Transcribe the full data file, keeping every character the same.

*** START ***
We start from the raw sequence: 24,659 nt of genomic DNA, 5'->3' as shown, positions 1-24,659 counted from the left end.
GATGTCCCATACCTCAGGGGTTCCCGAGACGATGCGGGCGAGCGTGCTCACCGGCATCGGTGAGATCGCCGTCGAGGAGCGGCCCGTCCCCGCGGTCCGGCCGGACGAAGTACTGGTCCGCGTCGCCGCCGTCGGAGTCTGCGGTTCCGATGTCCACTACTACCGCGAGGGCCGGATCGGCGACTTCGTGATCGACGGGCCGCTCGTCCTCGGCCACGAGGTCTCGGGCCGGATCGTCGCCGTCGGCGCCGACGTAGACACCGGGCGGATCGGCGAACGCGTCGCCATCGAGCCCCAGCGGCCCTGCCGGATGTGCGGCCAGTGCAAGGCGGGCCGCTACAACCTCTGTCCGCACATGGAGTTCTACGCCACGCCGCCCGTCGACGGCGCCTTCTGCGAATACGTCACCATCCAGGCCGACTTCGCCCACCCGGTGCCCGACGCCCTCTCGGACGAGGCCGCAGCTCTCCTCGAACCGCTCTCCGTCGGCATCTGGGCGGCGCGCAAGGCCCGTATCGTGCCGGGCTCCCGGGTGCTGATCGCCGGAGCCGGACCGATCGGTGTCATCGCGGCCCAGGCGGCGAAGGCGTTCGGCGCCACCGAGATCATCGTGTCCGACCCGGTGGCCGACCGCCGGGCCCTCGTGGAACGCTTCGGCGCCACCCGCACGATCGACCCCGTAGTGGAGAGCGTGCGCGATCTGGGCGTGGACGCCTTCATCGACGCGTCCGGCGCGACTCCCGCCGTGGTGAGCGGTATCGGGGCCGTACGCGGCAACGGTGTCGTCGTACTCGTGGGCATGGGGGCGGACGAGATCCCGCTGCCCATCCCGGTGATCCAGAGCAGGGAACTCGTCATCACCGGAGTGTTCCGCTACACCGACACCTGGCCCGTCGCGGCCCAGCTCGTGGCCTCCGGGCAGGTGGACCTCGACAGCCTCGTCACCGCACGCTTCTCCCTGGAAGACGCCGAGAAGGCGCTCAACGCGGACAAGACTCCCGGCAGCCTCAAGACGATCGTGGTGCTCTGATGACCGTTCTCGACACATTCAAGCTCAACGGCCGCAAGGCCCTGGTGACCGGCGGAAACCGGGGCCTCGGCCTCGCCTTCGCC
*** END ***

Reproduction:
We start from the raw sequence: 24,659 nt of genomic DNA, 5'->3' as shown, positions 1-24,659 counted from the left end.
GATGTCCCATACCTCAGGGGTTCCCGAGACGATGCGGGCGAGCGTGCTCACCGGCATCGGTGAGATCGCCGTCGAGGAGCGGCCCGTCCCCGCGGTCCGGCCGGACGAAGTACTGGTCCGCGTCGCCGCCGTCGGAGTCTGCGGTTCCGATGTCCACTACTACCGCGAGGGCCGGATCGGCGACTTCGTGATCGACGGGCCGCTCGTCCTCGGCCACGAGGTCTCGGGCCGGATCGTCGCCGTCGGCGCCGACGTAGACACCGGGCGGATCGGCGAACGCGTCGCCATCGAGCCCCAGCGGCCCTGCCGGATGTGCGGCCAGTGCAAGGCGGGCCGCTACAACCTCTGTCCGCACATGGAGTTCTACGCCACGCCGCCCGTCGACGGCGCCTTCTGCGAATACGTCACCATCCAGGCCGACTTCGCCCACCCGGTGCCCGACGCCCTCTCGGACGAGGCCGCAGCTCTCCTCGAACCGCTCTCCGTCGGCATCTGGGCGGCGCGCAAGGCCCGTATCGTGCCGGGCTCCCGGGTGCTGATCGCCGGAGCCGGACCGATCGGTGTCATCGCGGCCCAGGCGGCGAAGGCGTTCGGCGCCACCGAGATCATCGTGTCCGACCCGGTGGCCGACCGCCGGGCCCTCGTGGAACGCTTCGGCGCCACCCGCACGATCGACCCCGTAGTGGAGAGCGTGCGCGATCTGGGCGTGGACGCCTTCATCGACGCGTCCGGCGCGACTCCCGCCGTGGTGAGCGGTATCGGGGCCGTACGCGGCAACGGTGTCGTCGTACTCGTGGGCATGGGGGCGGACGAGATCCCGCTGCCCATCCCGGTGATCCAGAGCAGGGAACTCGTCATCACCGGAGTGTTCCGCTACACCGACACCTGGCCCGTCGCGGCCCAGCTCGTGGCCTCCGGGCAGGTGGACCTCGACAGCCTCGTCACCGCACGCTTCTCCCTGGAAGACGCCGAGAAGGCGCTCAACGCGGACAAGACTCCCGGCAGCCTCAAGACGATCGTGGTGCTCTGATGACCGTTCTCGACACATTCAAGCTCAACGGCCGCAAGGCCCTGGTGACCGGCGGAAACCGGGGCCTCGGCCTCGCCTTCGCC